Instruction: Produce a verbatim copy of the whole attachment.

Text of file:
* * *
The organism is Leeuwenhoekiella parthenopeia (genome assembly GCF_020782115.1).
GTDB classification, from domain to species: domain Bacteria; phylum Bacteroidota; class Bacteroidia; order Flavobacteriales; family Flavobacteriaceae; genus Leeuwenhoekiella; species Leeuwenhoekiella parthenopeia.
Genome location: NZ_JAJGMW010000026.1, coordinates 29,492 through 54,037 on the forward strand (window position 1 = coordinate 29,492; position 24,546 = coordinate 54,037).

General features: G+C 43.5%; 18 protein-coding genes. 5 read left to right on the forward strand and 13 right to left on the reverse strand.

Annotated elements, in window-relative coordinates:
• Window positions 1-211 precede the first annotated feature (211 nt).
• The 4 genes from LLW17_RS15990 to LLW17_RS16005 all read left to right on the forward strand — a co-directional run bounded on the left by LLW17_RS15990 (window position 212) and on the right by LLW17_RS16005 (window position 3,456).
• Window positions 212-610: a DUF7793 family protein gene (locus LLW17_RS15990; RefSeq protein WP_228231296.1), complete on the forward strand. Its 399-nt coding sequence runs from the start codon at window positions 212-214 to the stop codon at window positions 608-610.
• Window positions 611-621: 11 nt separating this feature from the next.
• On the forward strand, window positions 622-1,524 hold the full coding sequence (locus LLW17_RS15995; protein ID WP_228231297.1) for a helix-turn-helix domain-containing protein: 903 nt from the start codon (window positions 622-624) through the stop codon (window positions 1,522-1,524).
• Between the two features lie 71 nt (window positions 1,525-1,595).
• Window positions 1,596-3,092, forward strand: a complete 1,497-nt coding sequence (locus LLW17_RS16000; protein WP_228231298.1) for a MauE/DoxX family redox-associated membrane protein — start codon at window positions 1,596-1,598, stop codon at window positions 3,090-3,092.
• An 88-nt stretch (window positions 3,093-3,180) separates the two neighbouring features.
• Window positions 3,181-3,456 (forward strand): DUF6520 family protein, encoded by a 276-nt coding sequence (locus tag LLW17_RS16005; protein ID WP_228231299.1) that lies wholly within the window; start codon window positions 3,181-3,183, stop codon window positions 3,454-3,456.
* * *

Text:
The organism is Leeuwenhoekiella parthenopeia (genome assembly GCF_020782115.1).
GTDB classification, from domain to species: domain Bacteria; phylum Bacteroidota; class Bacteroidia; order Flavobacteriales; family Flavobacteriaceae; genus Leeuwenhoekiella; species Leeuwenhoekiella parthenopeia.
Genome location: NZ_JAJGMW010000026.1, coordinates 29,492 through 54,037 on the forward strand (window position 1 = coordinate 29,492; position 24,546 = coordinate 54,037).

General features: G+C 43.5%; 18 protein-coding genes. 5 read left to right on the forward strand and 13 right to left on the reverse strand.

Annotated elements, in window-relative coordinates:
• Window positions 1-211 precede the first annotated feature (211 nt).
• The 4 genes from LLW17_RS15990 to LLW17_RS16005 all read left to right on the forward strand — a co-directional run bounded on the left by LLW17_RS15990 (window position 212) and on the right by LLW17_RS16005 (window position 3,456).
• Window positions 212-610: a DUF7793 family protein gene (locus LLW17_RS15990; RefSeq protein WP_228231296.1), complete on the forward strand. Its 399-nt coding sequence runs from the start codon at window positions 212-214 to the stop codon at window positions 608-610.
• Window positions 611-621: 11 nt separating this feature from the next.
• On the forward strand, window positions 622-1,524 hold the full coding sequence (locus LLW17_RS15995; protein ID WP_228231297.1) for a helix-turn-helix domain-containing protein: 903 nt from the start codon (window positions 622-624) through the stop codon (window positions 1,522-1,524).
• Between the two features lie 71 nt (window positions 1,525-1,595).
• Window positions 1,596-3,092, forward strand: a complete 1,497-nt coding sequence (locus LLW17_RS16000; protein WP_228231298.1) for a MauE/DoxX family redox-associated membrane protein — start codon at window positions 1,596-1,598, stop codon at window positions 3,090-3,092.
• An 88-nt stretch (window positions 3,093-3,180) separates the two neighbouring features.
• Window positions 3,181-3,456 (forward strand): DUF6520 family protein, encoded by a 276-nt coding sequence (locus tag LLW17_RS16005; protein ID WP_228231299.1) that lies wholly within the window; start codon window positions 3,181-3,183, stop codon window positions 3,454-3,456.